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Amniocentesis is a procedure that may be performed in the second or third trimester of pregnancy to test for certain genetic abnormalities in a developing fetus. Women usually meet with a genetic counselor before having an amniocentesis.
Frequently Asked Questions
Why is an amniocentesis performed?
Your doctor may recommend an amniocentesis because of advanced maternal age (e.g., 35 or older), your family history, or because other prenatal screenings may have revealed a risk that the baby may have an inherited or congenital condition. Amniocentesis can also be used to test the amniotic fluid for signs of fetal infection or for a fetal protein known as alpha-fetoprotein, or AFP. AFP is used when checking for spina bifida (open spine defects).
What are the risks to my baby from an amniocentesis?
Any diagnostic procedure carries some risk. Your physicians and the genetic counselors at the Prenatal Diagnosis and Treatment Center at Johns Hopkins will explain the test and risks so you can make an informed decision about whether to proceed.
Who will perform the amniocentesis?
The procedure will be performed by an obstetrician/gynecologist and/or a maternal-fetal medicine provider. A sonographer will assist with the procedure.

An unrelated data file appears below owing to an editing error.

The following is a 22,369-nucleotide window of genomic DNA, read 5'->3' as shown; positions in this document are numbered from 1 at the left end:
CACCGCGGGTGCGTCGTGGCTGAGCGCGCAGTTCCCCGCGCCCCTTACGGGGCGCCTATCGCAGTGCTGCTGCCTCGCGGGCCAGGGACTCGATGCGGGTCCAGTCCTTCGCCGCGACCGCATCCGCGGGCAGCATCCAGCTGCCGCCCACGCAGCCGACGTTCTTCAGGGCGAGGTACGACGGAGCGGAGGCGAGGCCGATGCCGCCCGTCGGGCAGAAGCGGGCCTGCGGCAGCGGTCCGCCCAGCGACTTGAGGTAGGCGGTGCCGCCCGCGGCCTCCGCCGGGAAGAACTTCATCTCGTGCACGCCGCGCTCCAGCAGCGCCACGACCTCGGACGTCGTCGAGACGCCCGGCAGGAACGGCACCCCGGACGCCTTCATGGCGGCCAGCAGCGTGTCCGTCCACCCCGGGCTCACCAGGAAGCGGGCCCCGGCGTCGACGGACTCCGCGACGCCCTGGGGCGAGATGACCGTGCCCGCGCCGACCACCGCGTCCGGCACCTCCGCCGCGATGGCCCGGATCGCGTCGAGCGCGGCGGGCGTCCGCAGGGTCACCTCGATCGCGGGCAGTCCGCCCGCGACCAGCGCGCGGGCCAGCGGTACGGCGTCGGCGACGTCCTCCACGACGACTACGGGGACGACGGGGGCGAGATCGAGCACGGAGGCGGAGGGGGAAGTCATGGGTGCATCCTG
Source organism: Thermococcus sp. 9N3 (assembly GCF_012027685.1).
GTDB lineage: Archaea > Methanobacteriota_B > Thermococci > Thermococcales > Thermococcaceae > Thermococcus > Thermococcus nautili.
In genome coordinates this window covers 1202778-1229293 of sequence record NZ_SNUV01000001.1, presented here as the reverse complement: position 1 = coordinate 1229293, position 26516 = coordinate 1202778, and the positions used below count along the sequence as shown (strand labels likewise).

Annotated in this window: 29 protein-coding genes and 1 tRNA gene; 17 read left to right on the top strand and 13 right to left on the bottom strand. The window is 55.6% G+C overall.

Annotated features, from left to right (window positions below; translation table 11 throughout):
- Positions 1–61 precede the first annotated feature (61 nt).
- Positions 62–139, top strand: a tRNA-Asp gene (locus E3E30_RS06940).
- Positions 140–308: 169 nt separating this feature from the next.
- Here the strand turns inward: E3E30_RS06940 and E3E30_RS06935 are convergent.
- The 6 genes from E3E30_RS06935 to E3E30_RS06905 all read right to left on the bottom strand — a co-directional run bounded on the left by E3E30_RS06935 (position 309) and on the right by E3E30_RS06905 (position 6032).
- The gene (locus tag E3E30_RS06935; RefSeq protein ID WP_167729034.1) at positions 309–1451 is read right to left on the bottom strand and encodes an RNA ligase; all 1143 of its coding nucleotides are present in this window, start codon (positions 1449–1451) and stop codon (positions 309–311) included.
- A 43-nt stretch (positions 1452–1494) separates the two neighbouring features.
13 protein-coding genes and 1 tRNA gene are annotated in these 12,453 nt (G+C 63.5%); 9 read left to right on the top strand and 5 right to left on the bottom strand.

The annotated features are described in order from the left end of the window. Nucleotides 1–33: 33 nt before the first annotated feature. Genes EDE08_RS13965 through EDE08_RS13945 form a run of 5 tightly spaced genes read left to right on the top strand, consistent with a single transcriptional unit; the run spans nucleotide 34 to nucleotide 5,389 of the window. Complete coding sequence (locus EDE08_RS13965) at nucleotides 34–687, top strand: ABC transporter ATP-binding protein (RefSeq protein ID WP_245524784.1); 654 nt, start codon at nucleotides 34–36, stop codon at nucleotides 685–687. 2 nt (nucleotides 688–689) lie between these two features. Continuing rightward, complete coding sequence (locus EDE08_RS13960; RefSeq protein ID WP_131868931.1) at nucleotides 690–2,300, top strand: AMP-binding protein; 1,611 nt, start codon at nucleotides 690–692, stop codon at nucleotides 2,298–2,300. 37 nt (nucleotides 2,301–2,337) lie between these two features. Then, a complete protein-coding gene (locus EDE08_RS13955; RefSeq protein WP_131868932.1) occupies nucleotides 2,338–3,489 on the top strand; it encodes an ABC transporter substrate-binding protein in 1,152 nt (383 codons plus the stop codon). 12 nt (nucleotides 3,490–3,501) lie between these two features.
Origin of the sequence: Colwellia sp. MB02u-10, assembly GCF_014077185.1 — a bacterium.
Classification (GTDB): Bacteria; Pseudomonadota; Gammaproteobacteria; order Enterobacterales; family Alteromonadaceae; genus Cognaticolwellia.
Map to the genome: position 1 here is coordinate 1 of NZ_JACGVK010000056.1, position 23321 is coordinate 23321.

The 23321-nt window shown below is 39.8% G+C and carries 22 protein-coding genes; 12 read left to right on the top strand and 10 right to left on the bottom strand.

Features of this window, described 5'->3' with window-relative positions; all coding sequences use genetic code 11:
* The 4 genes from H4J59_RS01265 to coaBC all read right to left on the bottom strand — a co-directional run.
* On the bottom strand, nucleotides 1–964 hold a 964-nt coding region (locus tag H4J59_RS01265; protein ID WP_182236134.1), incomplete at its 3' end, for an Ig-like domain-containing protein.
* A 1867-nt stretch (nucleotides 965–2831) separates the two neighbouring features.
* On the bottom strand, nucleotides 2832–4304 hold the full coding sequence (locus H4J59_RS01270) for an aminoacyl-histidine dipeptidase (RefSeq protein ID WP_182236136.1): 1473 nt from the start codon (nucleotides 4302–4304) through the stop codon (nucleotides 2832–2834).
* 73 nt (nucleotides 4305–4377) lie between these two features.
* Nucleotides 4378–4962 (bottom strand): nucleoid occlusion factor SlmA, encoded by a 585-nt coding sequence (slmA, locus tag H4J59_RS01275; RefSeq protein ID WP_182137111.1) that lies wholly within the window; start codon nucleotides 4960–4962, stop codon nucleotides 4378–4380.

When is this procedure performed?
This procedure is usually performed in or after the second trimester of pregnancy (starting at about 16 weeks gestation).
What can I expect during the amniocentesis?
Using ultrasound guidance, a thin needle is placed into the maternal abdomen and positioned within the amniotic fluid surrounding the fetus. A sample of amniotic fluid is obtained, which can then be sent for genetic testing.
Will I need to have a full bladder?
No, but sometimes a partially full bladder makes it easier to do the procedure, so we may advise you to not empty your bladder during your visit.
Where will the amniocentesis be performed?
Prior to the amniocentesis, you may have an ultrasound performed in the Prenatal Diagnosis and Treatment Center in an ultrasound suite. The amniocentesis will be performed in the same room.
What can I expect after the procedure?
You may have some mild cramping similar to menstrual cramps. This cramping may last for a few hours but should not last longer than 24 hours.
When will I get the results?
You will get the results in 10 to 14 days, in most cases, but it depends on what tests you are having.